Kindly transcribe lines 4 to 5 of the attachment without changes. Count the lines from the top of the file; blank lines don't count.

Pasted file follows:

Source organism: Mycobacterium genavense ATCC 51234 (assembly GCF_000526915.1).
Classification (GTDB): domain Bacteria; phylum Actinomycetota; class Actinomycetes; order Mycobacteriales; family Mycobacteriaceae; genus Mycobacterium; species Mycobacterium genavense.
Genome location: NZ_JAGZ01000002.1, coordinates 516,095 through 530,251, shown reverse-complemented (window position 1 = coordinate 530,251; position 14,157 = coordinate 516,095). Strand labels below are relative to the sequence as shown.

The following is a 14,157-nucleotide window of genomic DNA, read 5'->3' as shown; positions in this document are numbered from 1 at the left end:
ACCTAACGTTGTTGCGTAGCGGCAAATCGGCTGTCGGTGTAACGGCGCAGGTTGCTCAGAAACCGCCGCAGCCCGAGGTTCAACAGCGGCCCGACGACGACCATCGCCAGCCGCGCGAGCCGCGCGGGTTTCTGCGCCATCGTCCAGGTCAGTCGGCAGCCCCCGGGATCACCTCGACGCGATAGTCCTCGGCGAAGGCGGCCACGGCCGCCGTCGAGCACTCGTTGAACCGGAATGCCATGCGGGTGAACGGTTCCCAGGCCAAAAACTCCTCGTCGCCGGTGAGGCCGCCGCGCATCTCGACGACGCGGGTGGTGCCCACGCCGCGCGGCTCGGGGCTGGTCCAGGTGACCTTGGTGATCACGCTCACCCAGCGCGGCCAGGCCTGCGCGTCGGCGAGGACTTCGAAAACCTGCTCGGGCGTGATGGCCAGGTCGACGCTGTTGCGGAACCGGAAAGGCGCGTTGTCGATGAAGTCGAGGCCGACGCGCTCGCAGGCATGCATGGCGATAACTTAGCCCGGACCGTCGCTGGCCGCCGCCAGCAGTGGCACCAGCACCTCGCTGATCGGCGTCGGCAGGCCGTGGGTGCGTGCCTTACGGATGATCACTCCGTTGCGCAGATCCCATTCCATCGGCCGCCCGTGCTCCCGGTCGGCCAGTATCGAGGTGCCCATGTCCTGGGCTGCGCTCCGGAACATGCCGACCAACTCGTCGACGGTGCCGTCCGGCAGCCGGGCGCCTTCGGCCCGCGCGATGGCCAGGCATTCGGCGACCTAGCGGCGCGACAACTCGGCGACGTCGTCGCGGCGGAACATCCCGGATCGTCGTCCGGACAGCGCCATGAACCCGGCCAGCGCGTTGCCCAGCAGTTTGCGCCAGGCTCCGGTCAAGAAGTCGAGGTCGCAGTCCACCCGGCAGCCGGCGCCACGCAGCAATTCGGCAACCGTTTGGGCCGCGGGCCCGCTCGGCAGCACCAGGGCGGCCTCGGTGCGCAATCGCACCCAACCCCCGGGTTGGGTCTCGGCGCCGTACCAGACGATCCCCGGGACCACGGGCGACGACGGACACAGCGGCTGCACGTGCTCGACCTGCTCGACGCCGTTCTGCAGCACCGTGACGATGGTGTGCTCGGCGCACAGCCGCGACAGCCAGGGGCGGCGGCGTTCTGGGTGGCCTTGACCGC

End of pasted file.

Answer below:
The following is a 14,157-nucleotide window of genomic DNA, read 5'->3' as shown; positions in this document are numbered from 1 at the left end:
ACCTAACGTTGTTGCGTAGCGGCAAATCGGCTGTCGGTGTAACGGCGCAGGTTGCTCAGAAACCGCCGCAGCCCGAGGTTCAACAGCGGCCCGACGACGACCATCGCCAGCCGCGCGAGCCGCGCGGGTTTCTGCGCCATCGTCCAGGTCAGTCGGCAGCCCCCGGGATCACCTCGACGCGATAGTCCTCGGCGAAGGCGGCCACGGCCGCCGTCGAGCACTCGTTGAACCGGAATGCCATGCGGGTGAACGGTTCCCAGGCCAAAAACTCCTCGTCGCCGGTGAGGCCGCCGCGCATCTCGACGACGCGGGTGGTGCCCACGCCGCGCGGCTCGGGGCTGGTCCAGGTGACCTTGGTGATCACGCTCACCCAGCGCGGCCAGGCCTGCGCGTCGGCGAGGACTTCGAAAACCTGCTCGGGCGTGATGGCCAGGTCGACGCTGTTGCGGAACCGGAAAGGCGCGTTGTCGATGAAGTCGAGGCCGACGCGCTCGCAGGCATGCATGGCGATAACTTAGCCCGGACCGTCGCTGGCCGCCGCCAGCAGTGGCACCAGCACCTCGCTGATCGGCGTCGGCAGGCCGTGGGTGCGTGCCTTACGGATGATCACTCCGTTGCGCAGATCCCATTCCATCGGCCGCCCGTGCTCCCGGTCGGCCAGTATCGAGGTGCCCATGTCCTGGGCTGCGCTCCGGAACATGCCGACCAACTCGTCGACGGTGCCGTCCGGCAGCCGGGCGCCTTCGGCCCGCGCGATGGCCAGGCATTCGGCGACCTAGCGGCGCGACAACTCGGCGACGTCGTCGCGGCGGAACATCCCGGATCGTCGTCCGGACAGCGCCATGAACCCGGCCAGCGCGTTGCCCAGCAGTTTGCGCCAGGCTCCGGTCAAGAAGTCGAGGTCGCAGTCCACCCGGCAGCCGGCGCCACGCAGCAATTCGGCAACCGTTTGGGCCGCGGGCCCGCTCGGCAGCACCAGGGCGGCCTCGGTGCGCAATCGCACCCAACCCCCGGGTTGGGTCTCGGCGCCGTACCAGACGATCCCCGGGACCACGGGCGACGACGGACACAGCGGCTGCACGTGCTCGACCTGCTCGACGCCGTTCTGCAGCACCGTGACGATGGTGTGCTCGGCGCACAGCCGCGACAGCCAGGGGCGGCGGCGTTCTGGGTGGCCTTGACCGC